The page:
Adopting a historicalist-conceptualist approach, this article scrutinizes from a longue durée perspective the Chinese disease-concept zhang, which refers to a group of tropical and subtropical diseases on Chinese southern frontiers. It firstly reviews how the Chinese literati created and employed the term to set the southern, non-Han peoples culturally apart, followed by an analysis of the zhang diseases and their treatment in Chinese traditional medicine. Then the article turns to the question of how the zhang diseases constituted as an ecological barrier that hindered Chinese southern expansions, illustrated by the Sino-Burmese War (1765–70). Finally, the case of Yunnan during the Ming-Qing period (1368–1912) will be examined to reveal how Chinese colonization reduced the instances of the zhang, at least reflected in imperial texts. In sum, the Chinese notion of the zhang diseases as a distinct group interplayed with Chinese frontier process and empire-building, and may shed light on both the Chinese march toward the tropics in a broad context and the transformation of Chinese civilization over the lounge duree.


Literary Plunder: The Making and Unmaking of Tipu Sultan’s Library

Joshua  Ehrlich

Department of History

The library of Tipu Sultan, Sultan of Mysore (r. 1782–99) was once among the richest in South Asia, if not in the world. It contained as many as four thousand books and manuscripts, on a wide range of subjects and in numerous languages, Asian and European. Many of these works were beautifully illustrated and had belonged to a series of distinguished owners previously. Amassed largely through plunder, the library was plundered in turn by the British East India Company in 1799. In this talk, Joshua Ehrlich, Assistant Professor of History, will explore how Tipu Sultan used the library to legitimize his rule, as well as how rival factions within the Company sought to do the same. Finally, he will discuss what the fortunes of Tipu’s library reveal about the enduring symbolic power of plunder and the complex meanings of libraries.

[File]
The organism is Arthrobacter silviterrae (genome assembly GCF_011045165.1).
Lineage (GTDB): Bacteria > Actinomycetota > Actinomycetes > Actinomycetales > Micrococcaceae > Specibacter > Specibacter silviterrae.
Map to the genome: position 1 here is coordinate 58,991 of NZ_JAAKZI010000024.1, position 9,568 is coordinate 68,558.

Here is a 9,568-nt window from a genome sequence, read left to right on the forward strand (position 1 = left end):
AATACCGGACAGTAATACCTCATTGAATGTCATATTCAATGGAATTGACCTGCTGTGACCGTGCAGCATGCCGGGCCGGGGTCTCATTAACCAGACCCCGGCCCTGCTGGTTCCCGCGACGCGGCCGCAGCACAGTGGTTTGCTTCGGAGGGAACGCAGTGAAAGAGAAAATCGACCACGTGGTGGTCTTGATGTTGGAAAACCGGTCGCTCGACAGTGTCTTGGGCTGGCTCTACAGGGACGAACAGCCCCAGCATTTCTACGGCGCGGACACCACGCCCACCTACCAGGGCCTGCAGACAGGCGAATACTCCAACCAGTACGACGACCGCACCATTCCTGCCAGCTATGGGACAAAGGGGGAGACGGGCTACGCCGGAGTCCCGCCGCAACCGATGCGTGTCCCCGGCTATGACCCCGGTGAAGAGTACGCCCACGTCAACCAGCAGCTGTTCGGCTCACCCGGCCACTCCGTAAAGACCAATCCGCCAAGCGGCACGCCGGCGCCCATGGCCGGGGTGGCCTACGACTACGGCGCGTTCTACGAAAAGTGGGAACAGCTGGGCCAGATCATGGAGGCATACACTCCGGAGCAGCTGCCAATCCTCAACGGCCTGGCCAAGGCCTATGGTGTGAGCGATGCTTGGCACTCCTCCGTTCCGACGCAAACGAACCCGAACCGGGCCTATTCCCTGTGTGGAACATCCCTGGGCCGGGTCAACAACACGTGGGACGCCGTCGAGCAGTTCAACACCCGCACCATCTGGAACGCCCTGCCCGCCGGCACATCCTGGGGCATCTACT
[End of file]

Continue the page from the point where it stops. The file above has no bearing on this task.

Framing the epidemic by WAR metaphors in the Macao Daily News – Lexis, themes, and frames for persuasion

Vincent  Wang

Department of English

The study investigates the use of metaphors in a leading conventional media of Macao for covering epidemic related matters. We discovered that WAR metaphors have been primarily used in the reports of the Macao Daily News, and have identified the three sets of lexical expressions for realising the metaphors. The main themes delivered by the WAR metaphors include describing the gravity of the situation, communicating anti-epidemic measures, and calling for joint efforts. In addition, the persuasion of the call for actions is examined in terms of the gain/loss frames and the collectivism appeal. The results are discussed in relation to effective health communication and the interplay between the collective gain versus the individual loss in the context of war.



王銘宇Wang Mingyu

中國語言文學系Department of Chinese Language and Literature



基於背襯優先的聯繫項左側優勢:漢語述謂結構配置的動因及後果 Motivation and Consequence of Chinese Left-side-relator Priority: Ground-preference Cognitive Pattern Underlying Predication Accommodation

陳忠Chen Zhong

中國語言文學系Department of Chinese Language and Literature






It’s widely known that Chinese language is characterized by a notable ordering of preposed preposition together with some objects in a sentence. Consequently, the following question arises naturally:  what motivated Chinese to prepose its prepositional structure? In order to answer such question, we aim to explore Chinese word order motivation in light of cognitive pattern which underlies the multivariable word order competition.

This discussion mainly focuses on:

1)the key factors that affect the ordering of predication accommodation;

2)the reason of Left-side-relator Priority, and the way of how Left-side-relator Priority affects the preposition and some patient-objects in terms of their position-relied collocational ability syntactic position;

3)  aftermath of Left-side-relator Priority, which determines the prepositional structures with their patient-object being put prior to the predication verb in disposal constructions.

In summary, this research explores the variable that restrict Chinese predication accommodation, which provide an in-depth comprehension of the interaction between syntactic organization and cognitive pattern, deepening our comprehensive understanding into Chinese idiosyncrasy from a multivariable perspective which was previously neglected by most researchers.